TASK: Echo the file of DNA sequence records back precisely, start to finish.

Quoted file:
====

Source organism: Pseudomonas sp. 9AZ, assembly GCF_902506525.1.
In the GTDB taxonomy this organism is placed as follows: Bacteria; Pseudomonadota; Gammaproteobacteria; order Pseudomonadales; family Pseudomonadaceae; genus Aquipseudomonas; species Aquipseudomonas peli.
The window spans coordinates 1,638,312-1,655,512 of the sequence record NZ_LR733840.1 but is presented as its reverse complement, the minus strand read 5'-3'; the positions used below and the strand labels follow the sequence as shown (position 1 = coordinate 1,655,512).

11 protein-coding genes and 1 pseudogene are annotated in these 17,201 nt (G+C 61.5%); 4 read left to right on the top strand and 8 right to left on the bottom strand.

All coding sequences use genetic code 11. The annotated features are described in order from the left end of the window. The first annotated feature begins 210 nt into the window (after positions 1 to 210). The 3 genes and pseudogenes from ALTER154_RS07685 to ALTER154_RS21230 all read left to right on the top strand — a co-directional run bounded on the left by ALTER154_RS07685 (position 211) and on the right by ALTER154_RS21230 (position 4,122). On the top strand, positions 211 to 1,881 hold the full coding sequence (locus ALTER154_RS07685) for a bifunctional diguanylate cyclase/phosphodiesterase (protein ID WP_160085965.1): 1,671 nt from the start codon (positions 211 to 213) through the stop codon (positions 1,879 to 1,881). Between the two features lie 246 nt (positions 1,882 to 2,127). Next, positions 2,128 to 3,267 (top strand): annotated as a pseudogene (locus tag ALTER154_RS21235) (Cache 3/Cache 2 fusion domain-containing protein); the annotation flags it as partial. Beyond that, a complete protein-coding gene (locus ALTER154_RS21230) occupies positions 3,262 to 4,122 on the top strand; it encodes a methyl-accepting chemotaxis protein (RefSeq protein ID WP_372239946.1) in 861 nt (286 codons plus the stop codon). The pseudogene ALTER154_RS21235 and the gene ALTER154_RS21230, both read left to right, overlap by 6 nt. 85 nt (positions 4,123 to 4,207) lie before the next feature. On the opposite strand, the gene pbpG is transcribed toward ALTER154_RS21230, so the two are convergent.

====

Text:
Source organism: Pseudomonas sp. 9AZ, assembly GCF_902506525.1.
In the GTDB taxonomy this organism is placed as follows: Bacteria; Pseudomonadota; Gammaproteobacteria; order Pseudomonadales; family Pseudomonadaceae; genus Aquipseudomonas; species Aquipseudomonas peli.
The window spans coordinates 1,638,312-1,655,512 of the sequence record NZ_LR733840.1 but is presented as its reverse complement, the minus strand read 5'-3'; the positions used below and the strand labels follow the sequence as shown (position 1 = coordinate 1,655,512).

11 protein-coding genes and 1 pseudogene are annotated in these 17,201 nt (G+C 61.5%); 4 read left to right on the top strand and 8 right to left on the bottom strand.

All coding sequences use genetic code 11. The annotated features are described in order from the left end of the window. The first annotated feature begins 210 nt into the window (after positions 1 to 210). The 3 genes and pseudogenes from ALTER154_RS07685 to ALTER154_RS21230 all read left to right on the top strand — a co-directional run bounded on the left by ALTER154_RS07685 (position 211) and on the right by ALTER154_RS21230 (position 4,122). On the top strand, positions 211 to 1,881 hold the full coding sequence (locus ALTER154_RS07685) for a bifunctional diguanylate cyclase/phosphodiesterase (protein ID WP_160085965.1): 1,671 nt from the start codon (positions 211 to 213) through the stop codon (positions 1,879 to 1,881). Between the two features lie 246 nt (positions 1,882 to 2,127). Next, positions 2,128 to 3,267 (top strand): annotated as a pseudogene (locus tag ALTER154_RS21235) (Cache 3/Cache 2 fusion domain-containing protein); the annotation flags it as partial. Beyond that, a complete protein-coding gene (locus ALTER154_RS21230) occupies positions 3,262 to 4,122 on the top strand; it encodes a methyl-accepting chemotaxis protein (RefSeq protein ID WP_372239946.1) in 861 nt (286 codons plus the stop codon). The pseudogene ALTER154_RS21235 and the gene ALTER154_RS21230, both read left to right, overlap by 6 nt. 85 nt (positions 4,123 to 4,207) lie before the next feature. On the opposite strand, the gene pbpG is transcribed toward ALTER154_RS21230, so the two are convergent.